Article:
I recently posted a new draft article to SSRN, “The Questionable Objectivity of Fourth Amendment Law,” forthcoming in the Texas Law Review. Here’s the abstract:
The Supreme Court often insists that Fourth Amendment rules must be objective. The doctrine should focus on what police officers do, not what they are thinking when they do it. Recently, however, Fourth Amendment law’s objective façade has begun to crack. In a series of cases, the Supreme Court has introduced subjective tests. Fourth Amendment law is now best understood as a complex mix of subjective and objective tests. The Justices have not offered a clear explanation for why they use objective rules in some cases and subjective rules in others. But it should be clear that the Justices are making a choice, and that both subjective and objective approaches are in play.
This Article identifies the Supreme Court’s recent turn to subjective rules and offers a normative framework for the choice between subjective and objective tests in Fourth Amendment law. It begins by reviewing existing caselaw and showing how it often hinges on an officer’s subjective state of mind. The Article then offers a framework for choosing between objective and subjective tests. Subjective approaches can permit courts to craft narrower rules that better distinguish harmful from beneficial police practices. But the benefits of subjectivity depend on whether harms track subjectivity and whether states of mind can be determined reliably. To best achieve the aims of Fourth Amendment law, courts should consider in each context the civil liberties benefit of narrowing doctrine in light of the risk that a subjective test will be misapplied.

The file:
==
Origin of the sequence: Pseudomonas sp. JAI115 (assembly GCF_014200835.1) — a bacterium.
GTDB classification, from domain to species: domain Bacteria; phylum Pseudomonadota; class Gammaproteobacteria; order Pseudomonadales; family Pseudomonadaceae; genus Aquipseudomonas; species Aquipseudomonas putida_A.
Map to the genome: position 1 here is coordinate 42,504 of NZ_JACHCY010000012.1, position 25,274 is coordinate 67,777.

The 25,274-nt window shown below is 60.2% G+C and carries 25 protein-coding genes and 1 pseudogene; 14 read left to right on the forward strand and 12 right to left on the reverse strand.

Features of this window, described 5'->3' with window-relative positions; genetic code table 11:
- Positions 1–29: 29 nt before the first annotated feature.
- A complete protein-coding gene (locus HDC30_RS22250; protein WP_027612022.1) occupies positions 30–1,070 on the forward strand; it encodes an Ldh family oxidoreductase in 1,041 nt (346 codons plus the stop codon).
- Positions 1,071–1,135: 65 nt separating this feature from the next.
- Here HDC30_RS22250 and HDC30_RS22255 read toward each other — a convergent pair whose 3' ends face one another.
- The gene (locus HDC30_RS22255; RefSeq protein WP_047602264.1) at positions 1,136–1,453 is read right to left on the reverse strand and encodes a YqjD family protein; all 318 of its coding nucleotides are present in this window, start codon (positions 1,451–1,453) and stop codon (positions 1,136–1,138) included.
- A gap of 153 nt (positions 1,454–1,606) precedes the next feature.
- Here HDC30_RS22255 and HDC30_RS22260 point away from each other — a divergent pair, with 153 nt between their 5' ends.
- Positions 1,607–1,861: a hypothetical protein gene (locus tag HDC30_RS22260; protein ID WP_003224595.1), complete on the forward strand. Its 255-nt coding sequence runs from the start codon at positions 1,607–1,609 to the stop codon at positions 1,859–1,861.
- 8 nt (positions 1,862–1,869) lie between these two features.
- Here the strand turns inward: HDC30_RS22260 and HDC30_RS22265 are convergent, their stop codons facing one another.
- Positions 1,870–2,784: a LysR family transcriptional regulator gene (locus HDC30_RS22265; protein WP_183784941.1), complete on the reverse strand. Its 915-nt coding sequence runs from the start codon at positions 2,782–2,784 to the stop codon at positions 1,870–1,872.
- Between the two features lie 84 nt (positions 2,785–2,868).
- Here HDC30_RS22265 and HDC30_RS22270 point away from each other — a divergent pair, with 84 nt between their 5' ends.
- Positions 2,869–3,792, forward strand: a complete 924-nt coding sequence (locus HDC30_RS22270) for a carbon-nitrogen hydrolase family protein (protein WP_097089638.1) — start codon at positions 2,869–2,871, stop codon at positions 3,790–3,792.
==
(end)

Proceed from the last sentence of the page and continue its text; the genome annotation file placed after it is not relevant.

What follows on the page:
As always, comments very welcome. (No need to send in typos, as they’ll get picked up in the editing process, but any substantive points would be great. Send to orin [at] berkeley.edu.)